Tellico Plains woodworker turns local wood waste into works of a

Tellico Plains woodworker turns local wood waste into works of art

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Chuck Ellis uses several different tools to help him carve out the center and shape the exterior of the bowl. Chuck Ellis uses several different tools to help him carve out the center and shape the exterior of the bowl.
Some of Ellis' wine bottle stoppers. Some of Ellis' wine bottle stoppers.
"They will call me up and they will say, 'I have a tree down. You want it?' I say it translates to, 'Come clean up my yard,' but I do!" "They will call me up and they will say, 'I have a tree down. You want it?' I say it translates to, 'Come clean up my yard,' but I do!"
Ellis gets all of his wood locally. Ellis gets all of his wood locally.
Ellis sells his products online and at local farmer's markets. Ellis sells his products online and at local farmer's markets.

By KRISTIN FARLEY
6 News Anchor/Reporter

TELLICO PLAINS (WATE) - It's woodworking like many have never seen before.

At Tellico Turnings in Monroe County, one local wood-turning artist is turning out some incredible and functional pieces for your home, all made out of local wood.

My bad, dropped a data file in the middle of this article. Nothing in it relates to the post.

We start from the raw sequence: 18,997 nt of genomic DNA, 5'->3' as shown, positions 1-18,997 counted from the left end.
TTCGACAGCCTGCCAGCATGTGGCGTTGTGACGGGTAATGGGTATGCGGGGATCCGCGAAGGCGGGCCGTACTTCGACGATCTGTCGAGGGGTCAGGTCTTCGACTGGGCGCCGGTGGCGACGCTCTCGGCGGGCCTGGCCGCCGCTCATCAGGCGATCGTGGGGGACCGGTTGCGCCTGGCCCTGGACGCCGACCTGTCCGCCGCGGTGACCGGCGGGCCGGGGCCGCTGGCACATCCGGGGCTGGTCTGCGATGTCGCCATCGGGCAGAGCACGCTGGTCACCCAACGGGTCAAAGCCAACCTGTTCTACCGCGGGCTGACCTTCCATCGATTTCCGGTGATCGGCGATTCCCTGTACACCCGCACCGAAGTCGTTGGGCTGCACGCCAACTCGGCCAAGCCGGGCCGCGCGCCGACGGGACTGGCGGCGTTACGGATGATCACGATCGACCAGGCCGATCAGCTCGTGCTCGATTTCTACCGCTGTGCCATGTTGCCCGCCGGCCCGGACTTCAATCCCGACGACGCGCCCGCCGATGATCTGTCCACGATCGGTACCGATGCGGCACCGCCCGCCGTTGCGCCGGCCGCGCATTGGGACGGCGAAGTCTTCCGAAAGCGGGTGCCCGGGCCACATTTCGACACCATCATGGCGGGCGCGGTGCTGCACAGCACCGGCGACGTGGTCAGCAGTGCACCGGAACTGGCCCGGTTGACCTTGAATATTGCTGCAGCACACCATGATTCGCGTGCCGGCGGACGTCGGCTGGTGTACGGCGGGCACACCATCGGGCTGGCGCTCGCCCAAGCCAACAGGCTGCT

Tucked away in a small, makeshift studio in Tellico Plains, Chuck Ellis is spending his retirement years doing something that he loves -  turning chunks of raw wood into art through a process called wood turning.

Ellis uses several different tools to help him carve out the center and shape the exterior of the bowl.

He uses a lathe to turn the wood as he crafts a shape, much like a potter does with clay.

Another advantage of woodturning? It's not about measurements like traditional carpentry. You might says it's a bit more forgiving and helps spur on his creativity.

Nowadays, Ellis is making wine stoppers, bowls, lanterns, wine glasses, pepper mills and much more, all of it finished with several coats of polyurethane, making each piece quite durable.

"They are food safe you can use them as a food bowl," he said. "I don't recommend it as a hot food bowl. Use them as salad bowl, peanuts and popcorn, things like that."

As for the wood for his projects, like one eye-catching spalted hackberry, Ellis says it's really not hard to come by. In fact, he says friends and neighbors are more than happy to help out.

"They will call me up and they will say, 'I have a tree down. You want it?' I say it translates to, 'Come clean up my yard,' but I do!"

You can find his work online at the Tellico Turnings Etsy site and at the farmer's market.

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